Mentalist-driven memetics, represented by leading scholars in the field such as Dawkins himself (in his 1982 clarification of the theory), Dennett (1995), and Lynch (1996), is based on the differentiation between memes and meme vehicles. According to this school of thought, memes are ideas or pieces of information that reside in our brain. They are not simple ideas such as red, round, or cold, but complex ones that “form themselves into distinct memorable units” such as the ideas of alphabet, chess, or Impressionism (Dennett, 1995, p. 344). In order to be passed along from one person to another, memes are “loaded” on various vehicles: images, texts, artifacts or rituals. According to this view, those observable meme vehicles are equivalent to phenotypes—the visible manifestation of genes. In other words, memes are idea complexes and meme vehicles, their tangible expressions.
In contrast, the stream of thought surrounding behavior-driven memetics sees memes as behaviors and artifacts rather than ideas (Gatherer, 1998). In the behaviorist vocabulary, the meme vehicle and meme are inseparable: The meme has no existence outside the events, practices, and texts in which it appears; that is, it is always experienced as encoded information. Moreover, this approach claims that if memes were indeed only abstract units of information, it would be impossible to identify them separately from their manifestation in the outside world. Defining memes as concrete units enables their evolution and diffusion to be studied empirically. This brand of memetics is closely related to the scholarly approach known as “diffusion studies” (Aungar, 2000). Many studies in this rich tradition focus on the diffusion of “innovations,” occasionally adapting the term meme and the general memetic framework (For recent overviews of the field, see Rogers, 2003 and Katz, 1999). However, as detailed in the concluding section, diffusion studies tend to cling to narrow definitions of memes, thus overlooking the complexity and richness that may be ascribed to the concept.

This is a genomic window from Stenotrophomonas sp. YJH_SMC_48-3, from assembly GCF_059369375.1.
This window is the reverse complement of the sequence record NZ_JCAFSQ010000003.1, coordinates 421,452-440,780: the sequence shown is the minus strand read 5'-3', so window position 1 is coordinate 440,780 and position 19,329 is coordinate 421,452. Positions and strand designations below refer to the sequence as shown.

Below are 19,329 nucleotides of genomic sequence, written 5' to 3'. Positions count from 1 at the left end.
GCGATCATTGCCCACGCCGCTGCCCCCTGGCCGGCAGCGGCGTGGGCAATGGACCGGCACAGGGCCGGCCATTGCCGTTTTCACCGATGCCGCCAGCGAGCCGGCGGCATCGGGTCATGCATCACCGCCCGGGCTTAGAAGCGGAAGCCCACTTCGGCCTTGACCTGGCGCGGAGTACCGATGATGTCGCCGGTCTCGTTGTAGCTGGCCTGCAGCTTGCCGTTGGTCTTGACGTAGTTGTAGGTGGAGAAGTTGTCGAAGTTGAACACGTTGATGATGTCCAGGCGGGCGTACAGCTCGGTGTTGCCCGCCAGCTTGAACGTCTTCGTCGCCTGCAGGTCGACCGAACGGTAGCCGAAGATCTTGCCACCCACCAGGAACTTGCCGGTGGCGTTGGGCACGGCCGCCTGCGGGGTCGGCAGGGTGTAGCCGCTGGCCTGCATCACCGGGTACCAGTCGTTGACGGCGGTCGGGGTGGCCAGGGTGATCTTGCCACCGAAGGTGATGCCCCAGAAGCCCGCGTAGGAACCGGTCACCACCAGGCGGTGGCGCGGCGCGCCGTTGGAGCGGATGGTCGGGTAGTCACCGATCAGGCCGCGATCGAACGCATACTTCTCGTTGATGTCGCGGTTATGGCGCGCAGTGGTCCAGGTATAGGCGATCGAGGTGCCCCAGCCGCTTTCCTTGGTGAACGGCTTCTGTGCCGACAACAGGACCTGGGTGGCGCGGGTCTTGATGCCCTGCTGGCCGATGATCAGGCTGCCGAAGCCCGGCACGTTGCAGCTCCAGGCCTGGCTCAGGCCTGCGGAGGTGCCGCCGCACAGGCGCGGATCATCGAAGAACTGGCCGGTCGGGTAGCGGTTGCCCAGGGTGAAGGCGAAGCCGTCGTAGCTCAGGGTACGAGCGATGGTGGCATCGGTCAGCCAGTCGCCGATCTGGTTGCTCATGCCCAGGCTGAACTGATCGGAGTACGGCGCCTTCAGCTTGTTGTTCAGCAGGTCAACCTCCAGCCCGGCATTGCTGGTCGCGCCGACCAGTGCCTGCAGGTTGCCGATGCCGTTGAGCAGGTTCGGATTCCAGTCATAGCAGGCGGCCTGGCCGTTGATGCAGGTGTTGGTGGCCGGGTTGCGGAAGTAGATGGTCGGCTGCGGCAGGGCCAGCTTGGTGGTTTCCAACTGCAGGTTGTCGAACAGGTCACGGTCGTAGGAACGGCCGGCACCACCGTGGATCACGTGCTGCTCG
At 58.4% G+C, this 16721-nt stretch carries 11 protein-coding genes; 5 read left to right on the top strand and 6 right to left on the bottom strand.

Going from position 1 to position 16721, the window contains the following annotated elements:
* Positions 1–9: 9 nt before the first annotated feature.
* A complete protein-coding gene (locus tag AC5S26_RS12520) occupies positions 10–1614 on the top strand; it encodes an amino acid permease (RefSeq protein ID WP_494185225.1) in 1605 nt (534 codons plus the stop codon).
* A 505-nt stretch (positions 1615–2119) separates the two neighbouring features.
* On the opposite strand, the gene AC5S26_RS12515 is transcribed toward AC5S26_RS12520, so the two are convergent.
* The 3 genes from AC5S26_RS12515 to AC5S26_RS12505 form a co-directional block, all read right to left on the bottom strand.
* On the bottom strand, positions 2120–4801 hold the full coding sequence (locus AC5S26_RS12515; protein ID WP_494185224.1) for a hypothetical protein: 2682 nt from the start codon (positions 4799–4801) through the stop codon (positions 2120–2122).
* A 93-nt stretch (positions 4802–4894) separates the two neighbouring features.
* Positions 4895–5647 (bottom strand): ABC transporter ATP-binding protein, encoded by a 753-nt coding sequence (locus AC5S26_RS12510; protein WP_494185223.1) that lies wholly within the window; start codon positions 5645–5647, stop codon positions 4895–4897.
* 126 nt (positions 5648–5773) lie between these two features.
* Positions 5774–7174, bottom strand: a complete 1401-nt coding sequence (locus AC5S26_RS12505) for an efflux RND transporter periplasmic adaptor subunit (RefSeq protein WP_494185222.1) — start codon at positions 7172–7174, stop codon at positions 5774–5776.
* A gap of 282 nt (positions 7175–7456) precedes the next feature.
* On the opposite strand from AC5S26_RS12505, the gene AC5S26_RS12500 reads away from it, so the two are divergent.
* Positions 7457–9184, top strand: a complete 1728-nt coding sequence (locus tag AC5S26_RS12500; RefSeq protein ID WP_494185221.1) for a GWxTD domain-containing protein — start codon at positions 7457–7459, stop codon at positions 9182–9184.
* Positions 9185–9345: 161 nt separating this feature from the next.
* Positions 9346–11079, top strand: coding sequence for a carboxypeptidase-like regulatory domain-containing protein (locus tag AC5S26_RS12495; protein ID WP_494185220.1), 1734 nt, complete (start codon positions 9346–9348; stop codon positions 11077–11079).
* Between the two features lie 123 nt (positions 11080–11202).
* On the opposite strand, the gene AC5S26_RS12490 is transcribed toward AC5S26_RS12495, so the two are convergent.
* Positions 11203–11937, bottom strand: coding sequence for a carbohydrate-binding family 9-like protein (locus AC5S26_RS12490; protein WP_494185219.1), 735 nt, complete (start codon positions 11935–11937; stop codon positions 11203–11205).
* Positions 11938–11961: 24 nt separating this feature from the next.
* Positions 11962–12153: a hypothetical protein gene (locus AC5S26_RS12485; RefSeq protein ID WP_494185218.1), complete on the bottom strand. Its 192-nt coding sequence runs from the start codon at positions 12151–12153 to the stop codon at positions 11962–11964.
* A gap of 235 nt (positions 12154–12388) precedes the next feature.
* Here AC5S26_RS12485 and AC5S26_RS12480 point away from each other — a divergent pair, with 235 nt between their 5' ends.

Whereas members of the mentalist- and behavior-driven schools see memes as either ideas or practices, what I tag as the inclusive memetic approach, represented by Susan Blackmore, uses the term “indiscriminately to refer to memetic information in any of its many forms; including ideas, the brain structures that initiate those ideas, the behaviors these brain structures produce, and their versions in books, recipes, maps and written music” (p. 66); that is, any type of information that can be copied by imitation should be called a meme.
But this inclusive approach may lack analytical power, as it assembles very different elements under its big conceptual tent. I therefore suggest a fourth approach: moving forward by looking at diffused units as incorporating several memetic dimensions. Since this paper focuses on digital culture, I will demonstrate this approach through the analysis of memes that spread via the Internet. Internet memes are defined here as units of popular culture that are circulated, imitated, and transformed by individual Internet users, creating a shared cultural experience in the process. I suggest looking at Internet memes not as single ideas or formulas that propagated well, but as groups of content items that were created with awareness of each other and share common characteristics. Going back to Dawkins' original idea—that memes are units of imitation—I find it useful to isolate three dimensions of cultural items that people can potentially imitate: content, form, and stance.